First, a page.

What is this line and what is it good for?
“I have actually visited the line, only once or twice in my lifetime, even though I have lived around it my whole life”.
Does the size matter?
“You think we are talking about a millimetric space, but no.
We are talking about a band. About a valley.
Don´t you dare thinking this line, is just a line.”
A few years ago, a hiker was climbing the volcano Cayambe, in Ecuador. As he ascended, he remarked: “This is the only place on earth, where the line touches the snow”. As I grew up, in between volcanoes, lack of oxygen and an unforgiving sun, I learned as all the people around me, about this “imaginary line” and what did it mean to be born in the Equator. First of all, we did not draw this line. It was traced and measured in 1736 by a group of French geodesics, led by Charles Marie de la Condamine, who came to “Latitude 0” to determine the “real” shape of our planet. Since that day, we, Ecuadorians, see ourselves as the “inhabitants” of the Equator, and even though it crosses many other countries and territories, we feel we are the owners of the line. We are proud of it. We mention it when someone asks us: “So, what is Ecuador famous for?” We never miss a chance to explain how water moves differently in the Northern and Southern Hemispheres and how does it move when you are actually on top of the line. The division is clear: There are North and South, Cancer and Capricorn, Latitude 0. There is where we live and we remain. The line is fixed. The separation is graspable. Since we know the line, there is an inexhaustible need to keep on searching for that frontier.
Often, when I meet people, they ask me:
“Yes you are from Ecuador, but what part of the line are you from?”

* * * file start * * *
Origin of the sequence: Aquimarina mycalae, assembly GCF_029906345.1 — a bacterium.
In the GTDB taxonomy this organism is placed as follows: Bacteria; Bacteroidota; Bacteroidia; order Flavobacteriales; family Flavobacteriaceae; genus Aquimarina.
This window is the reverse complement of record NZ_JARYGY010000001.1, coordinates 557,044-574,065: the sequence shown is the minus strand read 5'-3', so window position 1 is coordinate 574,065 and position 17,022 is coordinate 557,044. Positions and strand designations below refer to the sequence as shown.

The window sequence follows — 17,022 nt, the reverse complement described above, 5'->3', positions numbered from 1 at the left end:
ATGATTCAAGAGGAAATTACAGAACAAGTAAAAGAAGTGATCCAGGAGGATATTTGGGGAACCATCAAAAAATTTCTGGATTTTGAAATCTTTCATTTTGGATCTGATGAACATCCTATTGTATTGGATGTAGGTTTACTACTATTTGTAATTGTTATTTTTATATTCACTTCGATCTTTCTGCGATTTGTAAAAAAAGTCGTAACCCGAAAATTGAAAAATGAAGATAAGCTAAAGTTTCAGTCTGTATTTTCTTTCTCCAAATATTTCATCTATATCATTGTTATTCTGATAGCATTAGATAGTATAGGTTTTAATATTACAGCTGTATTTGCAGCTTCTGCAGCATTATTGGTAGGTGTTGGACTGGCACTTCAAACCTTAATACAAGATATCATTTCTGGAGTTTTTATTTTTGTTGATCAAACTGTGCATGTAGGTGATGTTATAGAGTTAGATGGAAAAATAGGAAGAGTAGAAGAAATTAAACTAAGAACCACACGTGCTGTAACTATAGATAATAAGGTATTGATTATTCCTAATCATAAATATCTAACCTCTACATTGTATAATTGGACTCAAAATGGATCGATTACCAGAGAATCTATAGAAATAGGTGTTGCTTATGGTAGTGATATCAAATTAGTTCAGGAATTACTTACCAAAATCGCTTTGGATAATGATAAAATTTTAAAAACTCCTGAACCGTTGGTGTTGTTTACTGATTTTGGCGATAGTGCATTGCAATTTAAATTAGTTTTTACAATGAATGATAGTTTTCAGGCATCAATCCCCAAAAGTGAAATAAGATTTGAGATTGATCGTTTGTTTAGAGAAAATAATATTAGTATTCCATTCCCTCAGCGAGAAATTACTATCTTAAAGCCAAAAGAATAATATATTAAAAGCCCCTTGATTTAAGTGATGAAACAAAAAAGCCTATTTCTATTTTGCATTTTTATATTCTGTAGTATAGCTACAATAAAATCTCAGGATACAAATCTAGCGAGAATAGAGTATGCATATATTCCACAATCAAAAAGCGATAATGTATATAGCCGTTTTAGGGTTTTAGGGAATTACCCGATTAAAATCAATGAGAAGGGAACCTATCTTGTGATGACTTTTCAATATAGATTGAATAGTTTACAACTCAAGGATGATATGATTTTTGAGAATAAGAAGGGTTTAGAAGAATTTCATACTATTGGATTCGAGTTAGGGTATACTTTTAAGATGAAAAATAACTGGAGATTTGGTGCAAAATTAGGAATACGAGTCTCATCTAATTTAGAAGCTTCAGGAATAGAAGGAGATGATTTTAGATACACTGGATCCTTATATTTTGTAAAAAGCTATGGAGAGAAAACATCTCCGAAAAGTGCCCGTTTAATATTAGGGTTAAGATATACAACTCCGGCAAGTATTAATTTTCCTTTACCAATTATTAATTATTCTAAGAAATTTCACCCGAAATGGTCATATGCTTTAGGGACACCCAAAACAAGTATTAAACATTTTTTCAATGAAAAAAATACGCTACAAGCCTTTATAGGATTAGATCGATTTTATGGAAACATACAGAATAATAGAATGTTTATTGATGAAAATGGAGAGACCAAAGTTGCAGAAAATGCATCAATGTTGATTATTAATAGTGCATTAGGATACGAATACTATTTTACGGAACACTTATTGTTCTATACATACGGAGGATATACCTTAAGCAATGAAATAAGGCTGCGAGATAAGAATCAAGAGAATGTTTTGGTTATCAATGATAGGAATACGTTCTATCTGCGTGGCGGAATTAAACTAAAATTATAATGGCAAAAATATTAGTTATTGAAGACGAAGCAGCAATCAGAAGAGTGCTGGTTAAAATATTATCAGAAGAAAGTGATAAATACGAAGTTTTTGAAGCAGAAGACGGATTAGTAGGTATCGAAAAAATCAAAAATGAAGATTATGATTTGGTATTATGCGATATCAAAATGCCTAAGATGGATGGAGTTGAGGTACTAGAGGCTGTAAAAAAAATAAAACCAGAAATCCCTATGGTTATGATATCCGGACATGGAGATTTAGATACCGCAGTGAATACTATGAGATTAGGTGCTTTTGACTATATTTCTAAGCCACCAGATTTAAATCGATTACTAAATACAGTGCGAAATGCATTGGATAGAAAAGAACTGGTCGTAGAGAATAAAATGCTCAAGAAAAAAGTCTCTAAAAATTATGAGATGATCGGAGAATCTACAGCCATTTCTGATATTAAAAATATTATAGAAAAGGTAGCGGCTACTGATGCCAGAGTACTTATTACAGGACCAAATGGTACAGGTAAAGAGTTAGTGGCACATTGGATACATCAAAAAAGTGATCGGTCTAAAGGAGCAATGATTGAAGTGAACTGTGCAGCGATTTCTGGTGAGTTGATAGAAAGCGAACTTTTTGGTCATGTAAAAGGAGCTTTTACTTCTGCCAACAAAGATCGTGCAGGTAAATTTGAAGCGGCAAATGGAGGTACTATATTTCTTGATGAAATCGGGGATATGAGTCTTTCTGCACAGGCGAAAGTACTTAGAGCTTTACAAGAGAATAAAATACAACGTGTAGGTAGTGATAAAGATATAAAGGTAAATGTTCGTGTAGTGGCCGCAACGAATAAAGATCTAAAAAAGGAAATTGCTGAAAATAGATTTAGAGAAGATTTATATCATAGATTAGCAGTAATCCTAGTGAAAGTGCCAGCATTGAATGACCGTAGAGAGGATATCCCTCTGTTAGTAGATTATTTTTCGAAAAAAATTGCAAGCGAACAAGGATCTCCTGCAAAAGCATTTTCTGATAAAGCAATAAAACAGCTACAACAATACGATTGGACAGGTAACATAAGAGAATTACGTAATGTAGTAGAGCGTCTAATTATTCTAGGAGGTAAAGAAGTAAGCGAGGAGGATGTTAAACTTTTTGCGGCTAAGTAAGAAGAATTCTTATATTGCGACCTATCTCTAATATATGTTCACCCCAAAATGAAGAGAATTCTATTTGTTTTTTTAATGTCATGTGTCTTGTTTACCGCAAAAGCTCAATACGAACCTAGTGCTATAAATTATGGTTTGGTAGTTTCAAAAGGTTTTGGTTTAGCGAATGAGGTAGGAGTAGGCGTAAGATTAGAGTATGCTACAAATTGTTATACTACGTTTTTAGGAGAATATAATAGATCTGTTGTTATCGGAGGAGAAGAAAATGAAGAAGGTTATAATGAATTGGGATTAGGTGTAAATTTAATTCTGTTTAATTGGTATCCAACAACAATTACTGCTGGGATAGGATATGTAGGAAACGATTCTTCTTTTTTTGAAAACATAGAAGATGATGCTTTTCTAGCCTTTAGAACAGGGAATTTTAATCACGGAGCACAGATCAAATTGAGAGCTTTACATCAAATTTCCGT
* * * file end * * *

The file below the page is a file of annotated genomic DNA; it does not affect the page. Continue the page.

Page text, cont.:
“How can you be from Ecuador, if it is only a line?”
“Where in Ecuador is Ecuador?”
The line is a clear example of how the imaginary has a real impact on the building of nation-state. The Imaginary Line is now a big part of our national collective identity. The Equator is a space “in between”, it is a space of negotiation and then again, we did not trace it. We never saw it, but we believed it was there. Further along, we embraced it. In 1936, a 10-meter high monument was erected in San Antonio de Pichincha, where a yellow line that emerged from it, decorated the concrete floor, dividing North and South. Nevertheless, in 1979, the monument was moved 7km to the west, to the suburban neighborhood of Calacalí, where the Equator line “really was”. The area around the monument was then named “City Center of the World” and is in the middle of an extended slum, where poverty stretches as far as our eyes can see. The fenced “City Center of the World” commemorates the geodesic mission of the XVIII century when once again, the other, taught us, how to see and how to value our own land. As an untouched and undiscovered treasure, the Imaginary Line is now a material metaphor of our dislocated identity. Always in between Cristopher Columbus and Atahualpa, between the Spanish, the Indigenous and the Black, between the slums and the country clubs, between the Spanish and the Quechua. We are always looking for that something inside us, we are too close to see.
In the end of the XXth Century, when the GPS technology was readily available, it was discovered once again, that the measurements were wrong. The line is actually 240 m away from the monument, on top of the parallel (0º 0′ 7.83″ Latitude South).
The monument was not moved anymore.
Text by Martina Miño Pérez